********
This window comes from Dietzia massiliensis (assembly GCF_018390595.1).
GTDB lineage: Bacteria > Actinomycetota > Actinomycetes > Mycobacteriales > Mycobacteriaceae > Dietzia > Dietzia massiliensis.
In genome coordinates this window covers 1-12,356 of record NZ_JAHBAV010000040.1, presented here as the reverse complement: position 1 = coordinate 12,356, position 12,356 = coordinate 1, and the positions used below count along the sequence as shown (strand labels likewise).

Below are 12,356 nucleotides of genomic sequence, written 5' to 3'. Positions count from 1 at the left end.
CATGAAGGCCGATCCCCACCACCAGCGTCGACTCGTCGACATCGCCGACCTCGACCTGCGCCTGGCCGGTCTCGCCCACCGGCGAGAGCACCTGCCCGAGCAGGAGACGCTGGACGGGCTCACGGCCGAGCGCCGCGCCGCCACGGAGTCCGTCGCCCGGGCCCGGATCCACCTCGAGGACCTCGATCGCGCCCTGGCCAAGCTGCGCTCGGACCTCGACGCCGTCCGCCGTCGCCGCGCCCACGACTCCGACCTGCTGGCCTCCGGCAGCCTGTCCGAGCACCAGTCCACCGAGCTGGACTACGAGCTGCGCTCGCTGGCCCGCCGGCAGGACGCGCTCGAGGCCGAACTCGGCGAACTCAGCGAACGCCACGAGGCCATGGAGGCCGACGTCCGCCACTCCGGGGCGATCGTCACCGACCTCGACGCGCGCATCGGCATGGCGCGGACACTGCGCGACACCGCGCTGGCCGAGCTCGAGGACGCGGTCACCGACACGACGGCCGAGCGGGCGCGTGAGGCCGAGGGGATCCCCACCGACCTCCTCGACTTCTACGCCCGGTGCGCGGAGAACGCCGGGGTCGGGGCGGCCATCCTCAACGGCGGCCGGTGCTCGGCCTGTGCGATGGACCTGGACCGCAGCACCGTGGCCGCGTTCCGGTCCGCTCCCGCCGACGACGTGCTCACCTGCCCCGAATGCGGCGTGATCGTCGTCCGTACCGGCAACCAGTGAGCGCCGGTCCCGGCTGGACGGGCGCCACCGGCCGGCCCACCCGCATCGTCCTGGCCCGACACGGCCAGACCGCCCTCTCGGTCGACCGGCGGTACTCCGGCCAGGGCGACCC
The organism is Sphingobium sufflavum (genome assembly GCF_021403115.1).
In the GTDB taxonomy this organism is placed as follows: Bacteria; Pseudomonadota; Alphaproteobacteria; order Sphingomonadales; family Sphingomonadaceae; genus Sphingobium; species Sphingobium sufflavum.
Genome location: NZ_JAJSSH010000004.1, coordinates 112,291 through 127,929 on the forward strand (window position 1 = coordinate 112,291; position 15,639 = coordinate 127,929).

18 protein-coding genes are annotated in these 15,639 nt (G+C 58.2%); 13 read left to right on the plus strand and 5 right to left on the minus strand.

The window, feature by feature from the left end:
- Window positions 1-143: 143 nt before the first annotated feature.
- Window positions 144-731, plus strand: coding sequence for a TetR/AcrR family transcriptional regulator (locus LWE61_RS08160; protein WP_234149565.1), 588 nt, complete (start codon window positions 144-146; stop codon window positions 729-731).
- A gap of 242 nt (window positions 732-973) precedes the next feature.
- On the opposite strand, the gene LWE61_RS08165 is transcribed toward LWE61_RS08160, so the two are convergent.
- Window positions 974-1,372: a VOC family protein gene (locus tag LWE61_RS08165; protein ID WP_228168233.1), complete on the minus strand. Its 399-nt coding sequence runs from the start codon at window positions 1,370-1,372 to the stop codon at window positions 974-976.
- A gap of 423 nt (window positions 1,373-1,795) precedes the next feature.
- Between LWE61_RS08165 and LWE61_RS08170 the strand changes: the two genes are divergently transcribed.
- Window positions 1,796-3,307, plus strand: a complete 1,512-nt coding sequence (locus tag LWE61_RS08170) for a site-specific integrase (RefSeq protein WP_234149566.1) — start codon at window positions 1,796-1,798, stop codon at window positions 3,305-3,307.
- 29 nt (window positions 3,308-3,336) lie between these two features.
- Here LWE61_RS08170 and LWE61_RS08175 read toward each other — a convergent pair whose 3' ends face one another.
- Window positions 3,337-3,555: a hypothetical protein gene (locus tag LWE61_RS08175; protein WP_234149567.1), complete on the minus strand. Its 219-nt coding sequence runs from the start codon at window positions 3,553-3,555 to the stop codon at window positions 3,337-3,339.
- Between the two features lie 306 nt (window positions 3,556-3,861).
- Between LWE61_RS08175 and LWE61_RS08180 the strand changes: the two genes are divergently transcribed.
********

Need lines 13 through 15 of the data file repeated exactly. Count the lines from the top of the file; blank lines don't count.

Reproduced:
- A gap of 242 nt (window positions 732-973) precedes the next feature.
- On the opposite strand, the gene LWE61_RS08165 is transcribed toward LWE61_RS08160, so the two are convergent.
- Window positions 974-1,372: a VOC family protein gene (locus tag LWE61_RS08165; protein ID WP_228168233.1), complete on the minus strand. Its 399-nt coding sequence runs from the start codon at window positions 1,370-1,372 to the stop codon at window positions 974-976.